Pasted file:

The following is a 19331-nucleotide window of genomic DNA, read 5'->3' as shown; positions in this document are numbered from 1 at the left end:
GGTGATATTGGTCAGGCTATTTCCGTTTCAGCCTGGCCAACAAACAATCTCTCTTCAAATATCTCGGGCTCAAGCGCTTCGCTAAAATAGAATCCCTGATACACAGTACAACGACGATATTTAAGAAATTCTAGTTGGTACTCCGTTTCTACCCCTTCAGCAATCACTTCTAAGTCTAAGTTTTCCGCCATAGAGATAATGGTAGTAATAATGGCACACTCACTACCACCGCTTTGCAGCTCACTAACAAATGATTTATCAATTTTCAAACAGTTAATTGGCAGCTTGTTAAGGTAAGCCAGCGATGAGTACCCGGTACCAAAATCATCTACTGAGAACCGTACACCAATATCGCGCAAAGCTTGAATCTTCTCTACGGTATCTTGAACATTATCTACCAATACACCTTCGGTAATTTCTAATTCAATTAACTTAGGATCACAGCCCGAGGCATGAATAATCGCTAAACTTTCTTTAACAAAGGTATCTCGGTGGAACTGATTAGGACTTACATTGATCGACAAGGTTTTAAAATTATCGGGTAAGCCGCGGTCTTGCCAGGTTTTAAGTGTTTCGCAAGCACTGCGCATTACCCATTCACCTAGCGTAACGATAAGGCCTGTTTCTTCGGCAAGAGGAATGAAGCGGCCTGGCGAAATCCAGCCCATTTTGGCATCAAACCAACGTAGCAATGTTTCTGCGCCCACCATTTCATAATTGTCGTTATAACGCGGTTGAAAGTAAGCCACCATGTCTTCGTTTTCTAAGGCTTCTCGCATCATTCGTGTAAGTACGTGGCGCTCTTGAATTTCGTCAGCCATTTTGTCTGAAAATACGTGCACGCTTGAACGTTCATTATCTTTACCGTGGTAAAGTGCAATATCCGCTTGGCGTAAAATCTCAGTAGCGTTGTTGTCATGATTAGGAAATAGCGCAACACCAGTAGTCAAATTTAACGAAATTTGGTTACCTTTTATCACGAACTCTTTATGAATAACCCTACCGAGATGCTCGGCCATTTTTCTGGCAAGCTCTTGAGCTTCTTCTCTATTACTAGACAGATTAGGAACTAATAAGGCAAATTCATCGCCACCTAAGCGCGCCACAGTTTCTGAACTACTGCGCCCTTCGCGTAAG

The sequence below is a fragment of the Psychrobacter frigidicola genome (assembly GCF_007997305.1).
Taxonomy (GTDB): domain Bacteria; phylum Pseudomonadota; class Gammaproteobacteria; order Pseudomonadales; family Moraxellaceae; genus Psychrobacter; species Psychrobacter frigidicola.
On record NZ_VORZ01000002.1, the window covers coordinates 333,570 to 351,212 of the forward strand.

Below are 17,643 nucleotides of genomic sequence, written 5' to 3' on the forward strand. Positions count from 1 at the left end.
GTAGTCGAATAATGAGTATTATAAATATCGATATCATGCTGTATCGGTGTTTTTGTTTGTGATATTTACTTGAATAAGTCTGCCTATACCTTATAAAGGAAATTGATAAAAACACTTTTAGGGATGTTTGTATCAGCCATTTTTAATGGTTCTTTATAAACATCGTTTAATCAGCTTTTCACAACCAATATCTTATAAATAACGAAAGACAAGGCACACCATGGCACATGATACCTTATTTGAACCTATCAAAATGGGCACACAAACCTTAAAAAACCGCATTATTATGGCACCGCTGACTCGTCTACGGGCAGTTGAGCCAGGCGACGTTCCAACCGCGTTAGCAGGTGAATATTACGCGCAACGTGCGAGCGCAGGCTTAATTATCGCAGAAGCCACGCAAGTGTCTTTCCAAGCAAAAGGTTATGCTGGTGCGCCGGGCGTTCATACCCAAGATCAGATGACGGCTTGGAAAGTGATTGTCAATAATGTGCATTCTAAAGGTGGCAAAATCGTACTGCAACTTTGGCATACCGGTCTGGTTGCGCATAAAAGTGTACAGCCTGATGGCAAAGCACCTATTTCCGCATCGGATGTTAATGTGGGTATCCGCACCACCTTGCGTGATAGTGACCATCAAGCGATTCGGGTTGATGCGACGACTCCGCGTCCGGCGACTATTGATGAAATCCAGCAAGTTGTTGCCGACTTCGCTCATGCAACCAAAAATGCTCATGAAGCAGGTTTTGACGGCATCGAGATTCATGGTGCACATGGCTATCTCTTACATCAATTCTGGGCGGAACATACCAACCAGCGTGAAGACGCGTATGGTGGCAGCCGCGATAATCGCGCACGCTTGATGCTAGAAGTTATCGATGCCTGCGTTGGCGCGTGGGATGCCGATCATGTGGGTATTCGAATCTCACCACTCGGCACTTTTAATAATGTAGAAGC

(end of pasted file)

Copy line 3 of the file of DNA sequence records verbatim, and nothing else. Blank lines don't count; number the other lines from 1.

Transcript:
The sequence below is a fragment of the Psychrobacter frigidicola genome (assembly GCF_007997305.1).